As you can see from the image above, along with all the work items that were finished for a given period, the system also allows you to highlight the blocked tasks. By taking a look at this view of the cycle time scatterplot, you can quickly discover the blockers in your process that caused your cycle time to increase and then look for improvements.
Other than that, one of the best practices in Kanban and Agile is to hold cadences/feedback loops on a regular basis, such as Service Delivery Reviews. During those meetings, you can set a policy for your team to review all work items that were blocked for a given period, discuss the reasons for that, and this way, seek continuous improvement.
For example, let’s say that you choose to review all tasks that were blocked for more than one day as those represent the outliers in the process. With Kanbanize, you can easily generate such a report by accessing the “Advanced Search” feature.
All you have to do there is refine the search criteria and choose the filters from the image below.
This will generate a report for your team’s Kanban board, showing you all the work items that were blocked for a given time frame (hours, days, etc.) during a specific period (weeks, months, etc.). As a result, you will be able to engage in discussions with your team regarding the outliers in your process and analyze the root cause for these lengthy blockers.
Visualizing Work Delays
Last but not least, it’s not uncommon for work items to get delayed due to some other reasons unrelated to impediments to the workflow.
For example, a member of your team might decide that a particular task needs more research before it is successfully completed. This will cause the work item to linger in your workflow longer, which will increase its cycle time.
To avoid confusion about the task’s unexpectedly long cycle time, you can visually mark it with a relevant Kanban sticker, as seen from the image below.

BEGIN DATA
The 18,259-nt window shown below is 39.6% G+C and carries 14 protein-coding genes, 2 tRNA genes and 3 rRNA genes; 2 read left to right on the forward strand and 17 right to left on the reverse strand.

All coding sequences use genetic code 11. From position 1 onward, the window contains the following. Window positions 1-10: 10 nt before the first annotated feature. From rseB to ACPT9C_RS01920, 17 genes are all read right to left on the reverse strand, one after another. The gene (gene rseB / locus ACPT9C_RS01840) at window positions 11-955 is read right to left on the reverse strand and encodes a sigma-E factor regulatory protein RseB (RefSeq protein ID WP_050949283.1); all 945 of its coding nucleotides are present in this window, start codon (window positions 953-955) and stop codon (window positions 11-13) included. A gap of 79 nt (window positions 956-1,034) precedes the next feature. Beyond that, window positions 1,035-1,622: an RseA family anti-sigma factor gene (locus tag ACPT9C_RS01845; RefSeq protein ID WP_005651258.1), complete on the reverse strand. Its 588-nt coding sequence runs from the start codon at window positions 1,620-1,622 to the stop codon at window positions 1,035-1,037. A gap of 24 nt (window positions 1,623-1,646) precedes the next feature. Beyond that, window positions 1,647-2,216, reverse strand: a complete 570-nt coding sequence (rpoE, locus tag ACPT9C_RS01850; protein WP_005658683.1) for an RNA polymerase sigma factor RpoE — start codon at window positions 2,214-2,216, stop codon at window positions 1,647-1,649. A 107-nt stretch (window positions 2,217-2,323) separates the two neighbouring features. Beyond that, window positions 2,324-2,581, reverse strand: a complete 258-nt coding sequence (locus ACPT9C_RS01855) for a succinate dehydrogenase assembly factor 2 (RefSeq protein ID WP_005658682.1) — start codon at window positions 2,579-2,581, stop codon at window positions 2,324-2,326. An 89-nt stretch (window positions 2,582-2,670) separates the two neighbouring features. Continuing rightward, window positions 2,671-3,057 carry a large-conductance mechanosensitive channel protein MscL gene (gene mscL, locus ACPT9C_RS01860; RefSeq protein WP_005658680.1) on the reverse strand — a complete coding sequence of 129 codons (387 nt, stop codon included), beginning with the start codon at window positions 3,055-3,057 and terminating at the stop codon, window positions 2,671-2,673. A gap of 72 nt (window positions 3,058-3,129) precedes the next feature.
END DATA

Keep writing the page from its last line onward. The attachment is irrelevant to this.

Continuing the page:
This practice is simple but very effective. By applying the Kanban stickers to the cards in your workflow, you can quickly communicate delay reasons with team members and other relevant stakeholders.
In case the work item turns out to be bigger and more complex than initially expected, a good practice in Kanban is to ask one of your colleagues (depending on their capacity) to “swarm around” the task. In other words, collectively work on it.
Eventually, this will lead to a faster and more efficient workflow as well as improved team collaboration.
Use Cases & Benefits of Visualizing Blockers & Delays
Using visual blockers and Kanban stickers to manage delays and impediments provides some clear benefits for maintaining an efficient workflow in a volatile project environment. Let’s take a look at some of them, including use case scenarios below.
- Faster Workflow & Market Delivery
Using visual signals to mark impediments (blockers) and delays in your workflow enable teams to communicate issues or escalate them to concerned parties quicker. This creates a system for issue management in real-time, which speeds up the workflow and enables a faster market delivery.
- Input for Root Cause Analysis
Project managers can use visual signals, Kanban blockers, and stickers to classify different problems with work items within their system. By generating reports and tracking flow metrics (as we showed you above), you can continuously analyze the amount of blocked and delayed work in your process.
You can then use this information to run a root cause analysis of your process’s problems and engage in discussion with your teams to collectively reach solutions.
- Improved Workflow Predictability
Continuously visualizing and tracking blockers helps you classify the problems in your system and build actionable policies once they occur. By gathering knowledge about workflow issues, you will be able to either fully prevent some of them or at least tailor your processes so you can react faster to others.
This will eventually result in a more predictable delivery process.
At the end of the day…
As with everything else in Kanban, look to start where you are now and then evolve from there. Try to first figure out the most common impediments/issues you encounter in your process and visualize them on the Kanban board.
Once that’s done, keep an eye on your flow, collect data, and generate reports. However, don’t forget to regularly communicate the problems with your team and seek collaborative solutions.
At the end of the day, this is what lies in the heart of agility.